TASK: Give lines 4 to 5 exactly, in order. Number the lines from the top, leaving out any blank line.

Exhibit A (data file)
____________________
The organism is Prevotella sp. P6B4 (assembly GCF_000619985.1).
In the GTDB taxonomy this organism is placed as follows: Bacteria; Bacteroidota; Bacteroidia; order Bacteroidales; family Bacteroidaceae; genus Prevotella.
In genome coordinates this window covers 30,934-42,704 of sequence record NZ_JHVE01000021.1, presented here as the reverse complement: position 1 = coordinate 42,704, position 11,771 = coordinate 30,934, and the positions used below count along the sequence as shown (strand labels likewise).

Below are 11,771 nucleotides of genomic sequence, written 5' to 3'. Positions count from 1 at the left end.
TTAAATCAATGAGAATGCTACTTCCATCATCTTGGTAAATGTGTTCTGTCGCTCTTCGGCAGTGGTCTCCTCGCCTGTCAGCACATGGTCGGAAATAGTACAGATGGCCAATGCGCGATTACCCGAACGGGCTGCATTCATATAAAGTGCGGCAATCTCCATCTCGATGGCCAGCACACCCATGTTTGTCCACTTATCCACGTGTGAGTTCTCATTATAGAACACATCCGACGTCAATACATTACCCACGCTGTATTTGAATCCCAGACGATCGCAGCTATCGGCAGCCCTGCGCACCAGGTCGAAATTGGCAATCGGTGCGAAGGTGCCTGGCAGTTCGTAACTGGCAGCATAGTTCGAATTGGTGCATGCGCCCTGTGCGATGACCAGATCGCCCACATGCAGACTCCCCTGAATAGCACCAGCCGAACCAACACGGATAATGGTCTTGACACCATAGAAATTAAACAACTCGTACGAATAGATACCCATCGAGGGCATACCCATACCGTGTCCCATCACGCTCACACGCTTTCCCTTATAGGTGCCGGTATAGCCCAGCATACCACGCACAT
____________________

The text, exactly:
Below are 11,771 nucleotides of genomic sequence, written 5' to 3'. Positions count from 1 at the left end.
TTAAATCAATGAGAATGCTACTTCCATCATCTTGGTAAATGTGTTCTGTCGCTCTTCGGCAGTGGTCTCCTCGCCTGTCAGCACATGGTCGGAAATAGTACAGATGGCCAATGCGCGATTACCCGAACGGGCTGCATTCATATAAAGTGCGGCAATCTCCATCTCGATGGCCAGCACACCCATGTTTGTCCACTTATCCACGTGTGAGTTCTCATTATAGAACACATCCGACGTCAATACATTACCCACGCTGTATTTGAATCCCAGACGATCGCAGCTATCGGCAGCCCTGCGCACCAGGTCGAAATTGGCAATCGGTGCGAAGGTGCCTGGCAGTTCGTAACTGGCAGCATAGTTCGAATTGGTGCATGCGCCCTGTGCGATGACCAGATCGCCCACATGCAGACTCCCCTGAATAGCACCAGCCGAACCAACACGGATAATGGTCTTGACACCATAGAAATTAAACAACTCGTACGAATAGATACCCATCGAGGGCATACCCATACCGTGTCCCATCACGCTCACACGCTTTCCCTTATAGGTGCCGGTATAGCCCAGCATACCACGCACAT